Until local, traditional and indigenous values shape conservation strategies, any conservation approach will be an imposed ideology, limiting genuine community participation and ownership.

Primarily through financial and political influence, international actors have determined the type of projects funded, ideas introduced and implemented, as well as shaped international agreements and conventions on biodiversity driving national policy.

Before there was on average five new conservation NGOs established every decade. Between and over 60 NGOs were established Figure Not only has the number and influence of conservation NGOs increased but the diversity of issues integrated within the objectives of conservation has expanded.

While communities are not without agency, NGOs in financial and institution control prioritize values external to local systems through governance design, projects prioritization and policy approaches described above which effectively keeps conservation in the colonial era.

The current influence of international NGOs and bilateral funding agencies suggests that Kenya has not yet been able to reconcile and address power inequities in terms of influence in shaping 49 the agenda and directing priorities within conservation governance.

More importantly, most CBC approaches in Kenya have not evolved beyond an implemented structure. Rather, the power of the partner NGO or private sector has reinforced policy structures that serve to credit conservation success to external actors and limit the role of communities.

The extensive and systematic power imbalance created by this relationship has normalized the control NGOs have regardless of the capacity and strength of the partner communities for which they support.

One of the systematic institutional flaws inherited from the colonial administration is the centralized, top-down approach to governance, which creates barriers for participation.

A centralized approach to governance was maintained through independence because it benefited the selected elite whom succeeded to power.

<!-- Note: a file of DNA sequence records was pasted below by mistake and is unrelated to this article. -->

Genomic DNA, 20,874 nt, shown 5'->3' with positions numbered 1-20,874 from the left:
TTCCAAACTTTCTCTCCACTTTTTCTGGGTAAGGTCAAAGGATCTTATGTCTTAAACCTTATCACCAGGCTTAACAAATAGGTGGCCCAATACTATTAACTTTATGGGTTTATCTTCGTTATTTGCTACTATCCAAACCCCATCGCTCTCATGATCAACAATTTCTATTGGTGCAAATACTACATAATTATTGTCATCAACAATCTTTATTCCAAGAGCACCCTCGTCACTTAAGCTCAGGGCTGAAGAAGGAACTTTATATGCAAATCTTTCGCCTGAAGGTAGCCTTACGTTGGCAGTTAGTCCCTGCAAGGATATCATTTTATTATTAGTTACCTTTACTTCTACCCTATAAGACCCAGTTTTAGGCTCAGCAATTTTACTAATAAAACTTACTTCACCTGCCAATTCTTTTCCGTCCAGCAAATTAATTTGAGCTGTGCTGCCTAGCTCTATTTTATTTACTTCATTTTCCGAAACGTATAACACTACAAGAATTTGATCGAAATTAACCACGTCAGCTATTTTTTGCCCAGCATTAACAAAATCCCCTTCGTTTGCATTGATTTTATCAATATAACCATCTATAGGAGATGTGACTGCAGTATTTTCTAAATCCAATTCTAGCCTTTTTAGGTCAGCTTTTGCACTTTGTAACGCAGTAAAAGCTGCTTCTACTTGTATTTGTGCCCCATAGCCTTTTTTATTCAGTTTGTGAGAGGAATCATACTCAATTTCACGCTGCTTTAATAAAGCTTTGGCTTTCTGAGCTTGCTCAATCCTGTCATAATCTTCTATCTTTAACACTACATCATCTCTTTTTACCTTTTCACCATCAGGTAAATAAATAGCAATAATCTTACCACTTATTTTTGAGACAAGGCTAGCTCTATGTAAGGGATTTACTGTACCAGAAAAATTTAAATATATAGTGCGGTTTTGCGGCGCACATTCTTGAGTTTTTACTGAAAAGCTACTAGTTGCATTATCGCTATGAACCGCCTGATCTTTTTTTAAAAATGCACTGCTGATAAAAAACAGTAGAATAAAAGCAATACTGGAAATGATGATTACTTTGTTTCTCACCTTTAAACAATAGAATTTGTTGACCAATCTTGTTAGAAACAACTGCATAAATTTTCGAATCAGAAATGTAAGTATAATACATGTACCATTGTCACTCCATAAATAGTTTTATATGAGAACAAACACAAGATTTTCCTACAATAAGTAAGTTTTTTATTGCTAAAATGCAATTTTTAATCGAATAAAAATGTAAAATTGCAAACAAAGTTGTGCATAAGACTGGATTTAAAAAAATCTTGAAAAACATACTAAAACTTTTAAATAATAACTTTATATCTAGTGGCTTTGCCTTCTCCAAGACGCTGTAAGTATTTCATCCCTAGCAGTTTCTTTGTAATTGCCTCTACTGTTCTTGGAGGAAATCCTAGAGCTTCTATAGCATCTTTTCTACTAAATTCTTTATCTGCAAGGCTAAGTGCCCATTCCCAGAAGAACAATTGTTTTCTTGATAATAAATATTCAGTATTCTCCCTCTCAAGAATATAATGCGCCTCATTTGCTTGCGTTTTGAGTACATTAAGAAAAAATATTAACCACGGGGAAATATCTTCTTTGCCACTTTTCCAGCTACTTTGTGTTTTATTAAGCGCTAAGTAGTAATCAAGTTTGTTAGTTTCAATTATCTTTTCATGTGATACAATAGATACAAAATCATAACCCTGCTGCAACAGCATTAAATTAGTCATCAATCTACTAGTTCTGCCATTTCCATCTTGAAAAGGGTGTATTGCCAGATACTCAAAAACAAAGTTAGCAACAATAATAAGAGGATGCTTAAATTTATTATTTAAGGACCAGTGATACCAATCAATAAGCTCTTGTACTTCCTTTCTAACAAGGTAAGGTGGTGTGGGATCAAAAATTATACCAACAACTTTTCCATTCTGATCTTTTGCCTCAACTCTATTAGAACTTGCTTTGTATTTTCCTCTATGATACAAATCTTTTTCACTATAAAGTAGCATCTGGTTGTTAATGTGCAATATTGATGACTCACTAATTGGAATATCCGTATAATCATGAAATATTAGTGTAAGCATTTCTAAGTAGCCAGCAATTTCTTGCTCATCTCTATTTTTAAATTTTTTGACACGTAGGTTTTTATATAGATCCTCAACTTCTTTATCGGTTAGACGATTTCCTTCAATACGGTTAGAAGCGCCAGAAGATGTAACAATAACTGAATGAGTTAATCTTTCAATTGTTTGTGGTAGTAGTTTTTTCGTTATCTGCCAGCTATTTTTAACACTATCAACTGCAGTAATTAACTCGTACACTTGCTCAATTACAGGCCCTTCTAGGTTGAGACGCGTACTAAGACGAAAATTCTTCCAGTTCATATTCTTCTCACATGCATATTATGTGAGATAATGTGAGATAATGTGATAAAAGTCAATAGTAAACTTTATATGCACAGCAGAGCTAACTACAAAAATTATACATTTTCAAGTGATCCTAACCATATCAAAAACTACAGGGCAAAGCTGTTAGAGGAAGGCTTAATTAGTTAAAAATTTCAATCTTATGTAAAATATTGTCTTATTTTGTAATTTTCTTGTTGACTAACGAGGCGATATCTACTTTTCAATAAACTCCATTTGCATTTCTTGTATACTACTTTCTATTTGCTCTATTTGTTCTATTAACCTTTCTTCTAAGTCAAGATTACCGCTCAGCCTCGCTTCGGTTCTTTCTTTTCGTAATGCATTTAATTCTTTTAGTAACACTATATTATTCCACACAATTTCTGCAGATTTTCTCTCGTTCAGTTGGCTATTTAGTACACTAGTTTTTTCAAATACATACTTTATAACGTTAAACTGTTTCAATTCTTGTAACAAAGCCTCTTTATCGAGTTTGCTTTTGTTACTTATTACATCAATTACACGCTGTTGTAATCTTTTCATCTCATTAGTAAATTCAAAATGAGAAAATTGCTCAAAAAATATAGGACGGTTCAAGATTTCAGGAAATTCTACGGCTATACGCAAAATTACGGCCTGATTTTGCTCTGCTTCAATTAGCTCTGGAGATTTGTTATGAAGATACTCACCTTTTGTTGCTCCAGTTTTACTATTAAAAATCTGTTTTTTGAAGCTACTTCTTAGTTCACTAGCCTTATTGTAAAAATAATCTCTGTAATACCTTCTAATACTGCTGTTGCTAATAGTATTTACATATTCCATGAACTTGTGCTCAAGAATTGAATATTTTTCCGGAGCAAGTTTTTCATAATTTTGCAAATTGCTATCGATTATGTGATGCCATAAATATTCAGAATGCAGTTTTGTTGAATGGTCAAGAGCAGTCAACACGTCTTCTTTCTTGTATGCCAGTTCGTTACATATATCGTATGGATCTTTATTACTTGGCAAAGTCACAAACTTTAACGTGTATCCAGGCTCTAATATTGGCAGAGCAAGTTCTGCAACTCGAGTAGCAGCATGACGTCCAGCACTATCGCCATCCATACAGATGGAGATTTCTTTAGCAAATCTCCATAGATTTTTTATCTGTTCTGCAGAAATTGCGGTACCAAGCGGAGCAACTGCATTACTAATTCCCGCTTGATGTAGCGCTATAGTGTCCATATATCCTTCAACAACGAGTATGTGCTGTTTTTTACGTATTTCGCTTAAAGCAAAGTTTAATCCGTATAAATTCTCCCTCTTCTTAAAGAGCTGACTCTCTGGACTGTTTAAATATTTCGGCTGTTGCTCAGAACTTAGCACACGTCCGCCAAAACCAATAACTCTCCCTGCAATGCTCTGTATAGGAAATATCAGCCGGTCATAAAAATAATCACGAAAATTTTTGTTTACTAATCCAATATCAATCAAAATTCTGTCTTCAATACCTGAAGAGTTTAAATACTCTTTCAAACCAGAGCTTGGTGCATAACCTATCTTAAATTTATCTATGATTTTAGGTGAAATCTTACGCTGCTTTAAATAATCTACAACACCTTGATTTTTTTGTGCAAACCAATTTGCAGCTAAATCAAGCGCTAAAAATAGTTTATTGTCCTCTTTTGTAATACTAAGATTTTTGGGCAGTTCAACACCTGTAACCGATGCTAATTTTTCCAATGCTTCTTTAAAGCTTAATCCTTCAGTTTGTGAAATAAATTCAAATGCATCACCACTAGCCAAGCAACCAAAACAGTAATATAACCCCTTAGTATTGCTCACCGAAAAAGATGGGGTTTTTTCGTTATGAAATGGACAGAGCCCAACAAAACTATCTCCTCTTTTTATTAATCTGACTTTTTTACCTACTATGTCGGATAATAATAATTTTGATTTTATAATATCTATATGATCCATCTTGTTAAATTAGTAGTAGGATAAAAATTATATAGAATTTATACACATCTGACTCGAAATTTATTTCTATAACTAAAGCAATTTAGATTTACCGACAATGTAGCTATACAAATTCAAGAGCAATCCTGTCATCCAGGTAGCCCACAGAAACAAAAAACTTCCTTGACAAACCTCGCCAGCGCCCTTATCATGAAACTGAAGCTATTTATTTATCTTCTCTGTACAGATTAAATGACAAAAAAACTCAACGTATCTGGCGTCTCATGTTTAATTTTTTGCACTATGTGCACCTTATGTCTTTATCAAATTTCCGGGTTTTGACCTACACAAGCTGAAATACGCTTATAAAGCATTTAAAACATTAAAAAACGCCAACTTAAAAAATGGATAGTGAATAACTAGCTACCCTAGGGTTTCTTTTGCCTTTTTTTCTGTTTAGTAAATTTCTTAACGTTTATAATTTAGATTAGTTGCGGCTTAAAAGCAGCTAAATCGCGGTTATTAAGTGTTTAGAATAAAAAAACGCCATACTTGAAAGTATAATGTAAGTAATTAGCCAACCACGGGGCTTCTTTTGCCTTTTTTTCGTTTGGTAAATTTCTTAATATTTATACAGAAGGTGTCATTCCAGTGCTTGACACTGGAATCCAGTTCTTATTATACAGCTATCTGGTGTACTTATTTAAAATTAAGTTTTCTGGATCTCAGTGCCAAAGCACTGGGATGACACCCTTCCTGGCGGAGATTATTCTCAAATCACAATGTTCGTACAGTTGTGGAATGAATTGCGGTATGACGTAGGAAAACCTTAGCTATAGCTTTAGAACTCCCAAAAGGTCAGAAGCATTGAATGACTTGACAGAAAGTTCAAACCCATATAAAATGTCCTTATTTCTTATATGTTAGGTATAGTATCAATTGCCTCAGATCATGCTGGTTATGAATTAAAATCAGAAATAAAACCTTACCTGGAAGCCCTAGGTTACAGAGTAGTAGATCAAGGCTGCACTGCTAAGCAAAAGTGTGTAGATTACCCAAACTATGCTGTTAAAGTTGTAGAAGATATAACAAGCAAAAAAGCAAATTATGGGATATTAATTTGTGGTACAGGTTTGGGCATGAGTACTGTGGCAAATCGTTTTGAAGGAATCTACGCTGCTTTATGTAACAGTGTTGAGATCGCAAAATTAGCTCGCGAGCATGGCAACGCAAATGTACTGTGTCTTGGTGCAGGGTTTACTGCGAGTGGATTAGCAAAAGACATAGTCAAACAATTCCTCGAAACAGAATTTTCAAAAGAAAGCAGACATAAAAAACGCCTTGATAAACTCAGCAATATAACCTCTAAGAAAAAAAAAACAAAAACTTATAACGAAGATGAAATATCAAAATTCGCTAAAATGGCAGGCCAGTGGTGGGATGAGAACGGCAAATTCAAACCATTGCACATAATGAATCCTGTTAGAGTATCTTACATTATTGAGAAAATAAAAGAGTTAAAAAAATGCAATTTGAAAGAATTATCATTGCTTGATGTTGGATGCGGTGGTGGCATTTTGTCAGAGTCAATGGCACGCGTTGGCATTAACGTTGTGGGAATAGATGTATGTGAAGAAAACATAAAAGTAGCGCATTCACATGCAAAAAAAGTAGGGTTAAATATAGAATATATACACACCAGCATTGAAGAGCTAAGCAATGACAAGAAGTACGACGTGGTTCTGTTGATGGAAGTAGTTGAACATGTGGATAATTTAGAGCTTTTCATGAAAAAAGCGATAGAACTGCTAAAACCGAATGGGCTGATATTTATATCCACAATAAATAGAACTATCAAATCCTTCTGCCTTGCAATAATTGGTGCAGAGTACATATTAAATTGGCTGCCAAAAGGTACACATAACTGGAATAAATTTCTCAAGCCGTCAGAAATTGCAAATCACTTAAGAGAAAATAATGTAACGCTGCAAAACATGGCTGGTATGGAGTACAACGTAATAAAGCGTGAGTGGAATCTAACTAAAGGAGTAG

Lack of accountability continues to allow corporation, inefficiencies and ineffectiveness to plague government activities. Collectively, this has undermined all assumption that the government and public institutions are accountable to the citizens of Kenya, limiting the strength of the potential relationship between government and communities within CBC.

The lack of accountability of government to its constituents evokes authoritarian restrictions on the ability to implement even progressive policy Kabiri Limiting participatory engagement ensures mistrust and distance between the state and the people, and has encouraged communities to look outside of government institutions to provide public and social services.

Conservation NGOs have utilized this opportunity to develop new forms of community arrangements which incorporate conservation and development trade-offs.

This results in considerable power concentrated in internationally funded NGOs that would otherwise reside with democratically elected governments.

There have been notable changes in contemporary policy which devolve power within the Kenyan government system.

These include the new constitution in , the Wildlife Act, 50 and the Community Land Bill, all of which strengthen the rights of communities and devolve increased power to local authorities.

However, the same devolution process has not happened within the structure of KWS. The parastatal remains the centralized legal custodian of wildlife regardless of the ownership of land where wildlife resides.

KWS will require a realignment of structure, programs and objectives in order to support CBC and ensure wildlife remains central to the outcomes of CBC.

The lack of accountability has also manifested in the creation of significant gaps between legislation passed by the government and the implementation of these policies on the ground.

An excellent example of failure to implement policy which would support CBC is the issue of compensation structures for wildlife-related death, injury or property damage for detailed economic perspective see Norton-Griffiths and Said, Limited implementation undermines the relationship between the state and its citizens, and has continued to contribute to the ideological belief that wildlife benefits are controlled by the state and wildlife costs are endured by the community.